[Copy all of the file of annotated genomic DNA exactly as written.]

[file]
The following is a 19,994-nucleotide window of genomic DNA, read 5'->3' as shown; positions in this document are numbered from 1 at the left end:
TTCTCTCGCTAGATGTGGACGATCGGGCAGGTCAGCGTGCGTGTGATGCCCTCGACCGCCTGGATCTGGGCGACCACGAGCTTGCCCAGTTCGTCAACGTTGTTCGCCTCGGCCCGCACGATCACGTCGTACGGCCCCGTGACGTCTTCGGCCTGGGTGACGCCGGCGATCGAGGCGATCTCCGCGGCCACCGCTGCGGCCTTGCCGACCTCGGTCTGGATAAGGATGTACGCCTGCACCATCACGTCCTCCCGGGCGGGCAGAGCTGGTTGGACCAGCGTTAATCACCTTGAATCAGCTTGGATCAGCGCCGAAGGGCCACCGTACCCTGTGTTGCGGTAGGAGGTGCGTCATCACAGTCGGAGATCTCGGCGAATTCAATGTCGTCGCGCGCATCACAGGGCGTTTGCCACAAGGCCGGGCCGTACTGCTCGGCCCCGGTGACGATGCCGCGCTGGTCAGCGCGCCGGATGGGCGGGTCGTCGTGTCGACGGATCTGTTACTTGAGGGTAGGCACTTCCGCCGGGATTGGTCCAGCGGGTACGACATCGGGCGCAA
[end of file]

The following is a 19,994-nucleotide window of genomic DNA, read 5'->3' as shown; positions in this document are numbered from 1 at the left end:
TTCTCTCGCTAGATGTGGACGATCGGGCAGGTCAGCGTGCGTGTGATGCCCTCGACCGCCTGGATCTGGGCGACCACGAGCTTGCCCAGTTCGTCAACGTTGTTCGCCTCGGCCCGCACGATCACGTCGTACGGCCCCGTGACGTCTTCGGCCTGGGTGACGCCGGCGATCGAGGCGATCTCCGCGGCCACCGCTGCGGCCTTGCCGACCTCGGTCTGGATAAGGATGTACGCCTGCACCATCACGTCCTCCCGGGCGGGCAGAGCTGGTTGGACCAGCGTTAATCACCTTGAATCAGCTTGGATCAGCGCCGAAGGGCCACCGTACCCTGTGTTGCGGTAGGAGGTGCGTCATCACAGTCGGAGATCTCGGCGAATTCAATGTCGTCGCGCGCATCACAGGGCGTTTGCCACAAGGCCGGGCCGTACTGCTCGGCCCCGGTGACGATGCCGCGCTGGTCAGCGCGCCGGATGGGCGGGTCGTCGTGTCGACGGATCTGTTACTTGAGGGTAGGCACTTCCGCCGGGATTGGTCCAGCGGGTACGACATCGGGCGCAA